As a technology provider that works continuously to improve the user experience during the booking stage, what does Mirai consider most important when developing improvements to facilitate the booking process?

We’re in the year 2017 and the main problem of the hotel is not how to go about improving the booking process, but how to eliminate the noise surrounding potential guests. This means ensuring that guests always find the best rates on the hotel’s website, and not on a third-party booking site. There’s no experience worse than deciding on a hotel and going to the official website only to find a worse price than what an OTA lists. The potential guest, in addition to being confused, will think the hotel is not smart about running their business.

After that’s taken care of, the hotelier has to focus on their home, which means making the guest experience as easy and comfortable as possible. It’s not something you do once and then forget about. It’s not updating your technology every two or three years. It consists in improving continuously, one little step at a time, testing and measuring the results of what you’re doing as you go. At Mirai, we never stop updating our booking engine, delivering with every little change (some not even noticeable at first sight) greater power and functionality, and we gauge the difference to be certain we’re on the right track.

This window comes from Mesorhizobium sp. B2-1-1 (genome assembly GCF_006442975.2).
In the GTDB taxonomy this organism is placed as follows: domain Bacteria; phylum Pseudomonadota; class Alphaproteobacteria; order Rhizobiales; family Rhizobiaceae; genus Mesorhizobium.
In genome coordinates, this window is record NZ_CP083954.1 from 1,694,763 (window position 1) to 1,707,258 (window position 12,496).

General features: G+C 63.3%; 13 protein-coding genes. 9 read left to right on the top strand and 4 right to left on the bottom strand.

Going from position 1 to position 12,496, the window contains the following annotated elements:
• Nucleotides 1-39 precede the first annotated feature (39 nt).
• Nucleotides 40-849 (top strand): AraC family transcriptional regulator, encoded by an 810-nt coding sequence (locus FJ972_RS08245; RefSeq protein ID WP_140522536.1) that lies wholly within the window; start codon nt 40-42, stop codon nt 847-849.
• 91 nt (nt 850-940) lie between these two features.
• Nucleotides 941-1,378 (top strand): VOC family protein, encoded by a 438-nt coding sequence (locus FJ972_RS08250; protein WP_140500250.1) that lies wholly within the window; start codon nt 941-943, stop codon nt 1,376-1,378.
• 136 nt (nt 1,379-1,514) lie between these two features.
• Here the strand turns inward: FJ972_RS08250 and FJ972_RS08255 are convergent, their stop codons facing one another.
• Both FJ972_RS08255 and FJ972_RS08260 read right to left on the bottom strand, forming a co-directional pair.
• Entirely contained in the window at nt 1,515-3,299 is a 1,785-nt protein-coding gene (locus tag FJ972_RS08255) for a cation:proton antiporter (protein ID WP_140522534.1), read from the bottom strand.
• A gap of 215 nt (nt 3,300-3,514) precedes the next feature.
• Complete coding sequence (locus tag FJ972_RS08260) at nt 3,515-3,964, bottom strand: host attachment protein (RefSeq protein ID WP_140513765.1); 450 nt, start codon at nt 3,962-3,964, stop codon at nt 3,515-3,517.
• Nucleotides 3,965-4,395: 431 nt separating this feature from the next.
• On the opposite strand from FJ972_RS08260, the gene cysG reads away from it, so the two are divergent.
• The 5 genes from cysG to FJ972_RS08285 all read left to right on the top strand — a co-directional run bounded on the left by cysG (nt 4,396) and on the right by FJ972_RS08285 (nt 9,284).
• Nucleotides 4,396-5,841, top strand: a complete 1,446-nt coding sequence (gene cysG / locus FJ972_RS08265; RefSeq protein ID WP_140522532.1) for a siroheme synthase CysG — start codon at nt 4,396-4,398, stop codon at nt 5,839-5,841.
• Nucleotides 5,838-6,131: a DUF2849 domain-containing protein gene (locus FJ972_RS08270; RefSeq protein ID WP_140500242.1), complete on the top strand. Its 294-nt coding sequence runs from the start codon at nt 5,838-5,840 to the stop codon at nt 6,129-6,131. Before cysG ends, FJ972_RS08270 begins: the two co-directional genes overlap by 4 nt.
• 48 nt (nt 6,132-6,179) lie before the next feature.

How can a hotel that’s already working with Mirai have its website rates visible directly on trivago?

The hotelier just needs to contact their Mirai account manager. Our online marketing team will take care of doing a preliminary study of the markets in which they’d like to participate, estimating how much they should invest, and closely following the campaign to optimise its results.

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Katiuska Pérez

Katiuska has been supporting hotel chains in the Spanish-speaking market for years. After focusing on account management in her work with various departments at trivago, she’s now applying her experience and expertise to assist the company’s advertisers through her current role in Global Marketing and Communications.